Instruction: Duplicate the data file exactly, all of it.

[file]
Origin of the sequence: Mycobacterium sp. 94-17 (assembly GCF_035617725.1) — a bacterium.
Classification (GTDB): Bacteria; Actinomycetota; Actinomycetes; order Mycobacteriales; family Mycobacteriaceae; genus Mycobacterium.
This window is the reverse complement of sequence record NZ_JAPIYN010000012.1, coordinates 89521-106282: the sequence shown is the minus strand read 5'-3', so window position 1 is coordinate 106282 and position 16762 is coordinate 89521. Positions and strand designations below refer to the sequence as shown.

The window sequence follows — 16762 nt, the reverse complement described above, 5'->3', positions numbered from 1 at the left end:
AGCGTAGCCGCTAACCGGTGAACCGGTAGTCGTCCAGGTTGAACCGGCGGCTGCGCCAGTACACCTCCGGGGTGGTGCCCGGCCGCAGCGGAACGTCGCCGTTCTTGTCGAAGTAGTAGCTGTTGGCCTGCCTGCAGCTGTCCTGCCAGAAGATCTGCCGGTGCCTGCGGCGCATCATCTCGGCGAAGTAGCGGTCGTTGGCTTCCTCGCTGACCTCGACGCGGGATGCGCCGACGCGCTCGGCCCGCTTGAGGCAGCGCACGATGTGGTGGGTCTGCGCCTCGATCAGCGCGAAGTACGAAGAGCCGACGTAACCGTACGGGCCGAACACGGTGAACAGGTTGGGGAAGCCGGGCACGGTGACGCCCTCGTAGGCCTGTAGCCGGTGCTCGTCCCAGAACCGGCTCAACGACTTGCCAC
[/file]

Origin of the sequence: Mycobacterium sp. 94-17 (assembly GCF_035617725.1) — a bacterium.
Classification (GTDB): Bacteria; Actinomycetota; Actinomycetes; order Mycobacteriales; family Mycobacteriaceae; genus Mycobacterium.
This window is the reverse complement of sequence record NZ_JAPIYN010000012.1, coordinates 89521-106282: the sequence shown is the minus strand read 5'-3', so window position 1 is coordinate 106282 and position 16762 is coordinate 89521. Positions and strand designations below refer to the sequence as shown.

The window sequence follows — 16762 nt, the reverse complement described above, 5'->3', positions numbered from 1 at the left end:
AGCGTAGCCGCTAACCGGTGAACCGGTAGTCGTCCAGGTTGAACCGGCGGCTGCGCCAGTACACCTCCGGGGTGGTGCCCGGCCGCAGCGGAACGTCGCCGTTCTTGTCGAAGTAGTAGCTGTTGGCCTGCCTGCAGCTGTCCTGCCAGAAGATCTGCCGGTGCCTGCGGCGCATCATCTCGGCGAAGTAGCGGTCGTTGGCTTCCTCGCTGACCTCGACGCGGGATGCGCCGACGCGCTCGGCCCGCTTGAGGCAGCGCACGATGTGGTGGGTCTGCGCCTCGATCAGCGCGAAGTACGAAGAGCCGACGTAACCGTACGGGCCGAACACGGTGAACAGGTTGGGGAAGCCGGGCACGGTGACGCCCTCGTAGGCCTGTAGCCGGTGCTCGTCCCAGAACCGGCTCAACGACTTGCCAC